Janine Davidson

Defense in Depth

Janine Davidson examines the art, politics, and business of American military power.

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Abolish America’s Air Force? Not So Fast.

by Janine Davidson
March 26, 2014

A C-17 stands ready at Kandahar air base, Dec 2013 A C-17 Globemaster III sits ready on the tarmac of Kandahar air base, December 2013. (Pool/Courtesy Reuters).


Belated, but this is well worth reading. “Why America Needs an Independent Air Force” by CFR’s own military fellows: Col Scott Campbell, CAPT Charles Cashin, CAPT William Parker, Col Robert Spalding, and Assistant Special Agent-in-Charge Charles Berger.

Apparently a new book, Grounded: The Case for Abolishing the United States Air Force, contends that we don’t really need an Air Force. It’s by Robert Farley, an assistant professor at the University of Kentucky’s Patterson School of Diplomacy and International Commerce. I haven’t read the book, so will not flex my ignorance about the merits of his particular argument. I will only say that our fellows do an excellent job explaining that the Air Force does a lot more than air support to the Army and Navy.  The Air Force is optimized to ensure air dominance – just as the Army and Navy are optimized for the maritime and land domains. As they observe:

By focusing on one domain, each service organizes itself to maximize effectiveness in that domain. Adding additional domain requirements would create an intrinsic conflict in organization. For example, a bomber wing is best employed to attack an enemy’s air force. Yet, it is also capable of supporting soldiers, tactically and operationally. If the Army were given bombers, they would be dispersed to support ground combat units. To do otherwise—to maintain the current emphasis on the air domain—would betray the organizational structure that has contributed to the Army’s dominance on land, and would equate to a simple name change for the Air Force. But this is not Farley’s argument. He believes the Air Force should support ground forces—period. Adopting such a change in the Air Force’s strategic orientation would dilute the value of Air Force personnel and materiel currently dominating the air.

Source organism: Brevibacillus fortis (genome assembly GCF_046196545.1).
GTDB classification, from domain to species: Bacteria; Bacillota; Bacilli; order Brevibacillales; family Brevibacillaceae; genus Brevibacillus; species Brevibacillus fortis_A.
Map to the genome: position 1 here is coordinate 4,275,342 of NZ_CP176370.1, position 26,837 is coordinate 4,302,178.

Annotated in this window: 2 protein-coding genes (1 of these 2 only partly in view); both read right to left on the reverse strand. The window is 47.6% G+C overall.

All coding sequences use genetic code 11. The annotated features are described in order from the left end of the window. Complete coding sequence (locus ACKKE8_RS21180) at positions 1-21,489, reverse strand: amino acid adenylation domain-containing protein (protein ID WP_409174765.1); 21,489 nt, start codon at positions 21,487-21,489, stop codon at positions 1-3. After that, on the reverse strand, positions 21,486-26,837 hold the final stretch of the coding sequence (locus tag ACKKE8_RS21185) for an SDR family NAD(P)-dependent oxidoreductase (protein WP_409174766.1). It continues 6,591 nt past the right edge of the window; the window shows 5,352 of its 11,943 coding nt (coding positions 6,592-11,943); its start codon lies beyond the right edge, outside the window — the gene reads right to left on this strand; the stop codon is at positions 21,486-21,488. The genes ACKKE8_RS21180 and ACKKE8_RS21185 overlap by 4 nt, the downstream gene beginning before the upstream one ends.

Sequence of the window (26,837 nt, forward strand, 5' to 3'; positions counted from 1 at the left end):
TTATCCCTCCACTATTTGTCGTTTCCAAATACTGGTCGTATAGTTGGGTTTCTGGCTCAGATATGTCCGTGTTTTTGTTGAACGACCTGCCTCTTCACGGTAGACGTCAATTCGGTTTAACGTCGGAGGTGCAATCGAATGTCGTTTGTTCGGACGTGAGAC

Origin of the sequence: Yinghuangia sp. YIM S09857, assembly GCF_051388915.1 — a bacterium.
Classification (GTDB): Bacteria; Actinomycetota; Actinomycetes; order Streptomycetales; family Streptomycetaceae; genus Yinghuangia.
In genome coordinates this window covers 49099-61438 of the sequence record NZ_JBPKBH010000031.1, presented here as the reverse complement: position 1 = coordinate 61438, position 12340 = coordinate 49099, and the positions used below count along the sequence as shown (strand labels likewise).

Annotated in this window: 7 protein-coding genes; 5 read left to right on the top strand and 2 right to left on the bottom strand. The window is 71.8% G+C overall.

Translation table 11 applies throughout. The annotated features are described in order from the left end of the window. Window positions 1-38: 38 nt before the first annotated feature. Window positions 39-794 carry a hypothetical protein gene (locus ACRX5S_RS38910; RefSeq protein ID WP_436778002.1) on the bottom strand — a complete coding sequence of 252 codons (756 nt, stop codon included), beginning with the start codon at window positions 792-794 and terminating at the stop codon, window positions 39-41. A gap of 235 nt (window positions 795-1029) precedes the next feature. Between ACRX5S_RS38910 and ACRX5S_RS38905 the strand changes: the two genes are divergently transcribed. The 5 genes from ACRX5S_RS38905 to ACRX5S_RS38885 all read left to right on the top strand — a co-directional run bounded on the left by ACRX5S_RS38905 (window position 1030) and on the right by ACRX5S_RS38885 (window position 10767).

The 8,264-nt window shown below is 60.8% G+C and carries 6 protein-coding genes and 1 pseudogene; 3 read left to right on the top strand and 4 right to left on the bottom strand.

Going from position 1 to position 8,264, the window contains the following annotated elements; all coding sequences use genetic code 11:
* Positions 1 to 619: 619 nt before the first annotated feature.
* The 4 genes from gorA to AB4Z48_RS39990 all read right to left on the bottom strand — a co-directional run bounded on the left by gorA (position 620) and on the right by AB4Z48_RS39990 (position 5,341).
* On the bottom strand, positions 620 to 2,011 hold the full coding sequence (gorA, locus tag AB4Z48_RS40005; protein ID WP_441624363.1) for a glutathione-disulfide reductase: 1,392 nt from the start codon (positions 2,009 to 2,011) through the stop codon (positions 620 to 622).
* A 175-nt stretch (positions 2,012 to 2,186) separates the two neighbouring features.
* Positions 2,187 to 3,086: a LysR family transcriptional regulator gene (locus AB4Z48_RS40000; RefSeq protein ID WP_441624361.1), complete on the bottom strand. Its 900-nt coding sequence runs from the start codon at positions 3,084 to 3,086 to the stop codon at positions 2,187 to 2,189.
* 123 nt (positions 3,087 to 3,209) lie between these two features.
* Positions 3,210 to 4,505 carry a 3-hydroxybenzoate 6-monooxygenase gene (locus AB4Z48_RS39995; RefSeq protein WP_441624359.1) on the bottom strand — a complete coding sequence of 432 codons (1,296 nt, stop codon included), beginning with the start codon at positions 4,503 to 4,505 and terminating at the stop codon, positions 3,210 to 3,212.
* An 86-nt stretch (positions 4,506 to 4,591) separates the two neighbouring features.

In fact, the Air Force story needs to be told more in order for people to appreciate what it means when military planners assume “air superiority” for a given campaign.  No one really seriously considers what the ground fight would look like without our “owning the sky,” because they just haven’t had to.  But as our CFR military fellows point out, “Air domain dominance doesn’t just happen.”

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